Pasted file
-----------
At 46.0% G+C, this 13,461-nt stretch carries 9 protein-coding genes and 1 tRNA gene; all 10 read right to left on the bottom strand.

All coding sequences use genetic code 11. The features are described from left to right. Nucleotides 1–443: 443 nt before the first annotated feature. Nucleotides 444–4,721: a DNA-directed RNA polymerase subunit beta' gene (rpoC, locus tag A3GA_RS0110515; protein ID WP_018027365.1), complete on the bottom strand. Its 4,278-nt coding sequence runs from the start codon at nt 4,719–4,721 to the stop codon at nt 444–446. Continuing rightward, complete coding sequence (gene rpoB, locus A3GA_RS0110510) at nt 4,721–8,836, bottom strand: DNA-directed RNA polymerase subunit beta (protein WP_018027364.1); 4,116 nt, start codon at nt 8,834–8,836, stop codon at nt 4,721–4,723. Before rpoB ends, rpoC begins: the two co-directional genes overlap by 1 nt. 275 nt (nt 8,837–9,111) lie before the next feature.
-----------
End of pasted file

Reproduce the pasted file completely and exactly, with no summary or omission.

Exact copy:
At 46.0% G+C, this 13,461-nt stretch carries 9 protein-coding genes and 1 tRNA gene; all 10 read right to left on the bottom strand.

All coding sequences use genetic code 11. The features are described from left to right. Nucleotides 1–443: 443 nt before the first annotated feature. Nucleotides 444–4,721: a DNA-directed RNA polymerase subunit beta' gene (rpoC, locus tag A3GA_RS0110515; protein ID WP_018027365.1), complete on the bottom strand. Its 4,278-nt coding sequence runs from the start codon at nt 4,719–4,721 to the stop codon at nt 444–446. Continuing rightward, complete coding sequence (gene rpoB, locus A3GA_RS0110510) at nt 4,721–8,836, bottom strand: DNA-directed RNA polymerase subunit beta (protein WP_018027364.1); 4,116 nt, start codon at nt 8,834–8,836, stop codon at nt 4,721–4,723. Before rpoB ends, rpoC begins: the two co-directional genes overlap by 1 nt. 275 nt (nt 8,837–9,111) lie before the next feature.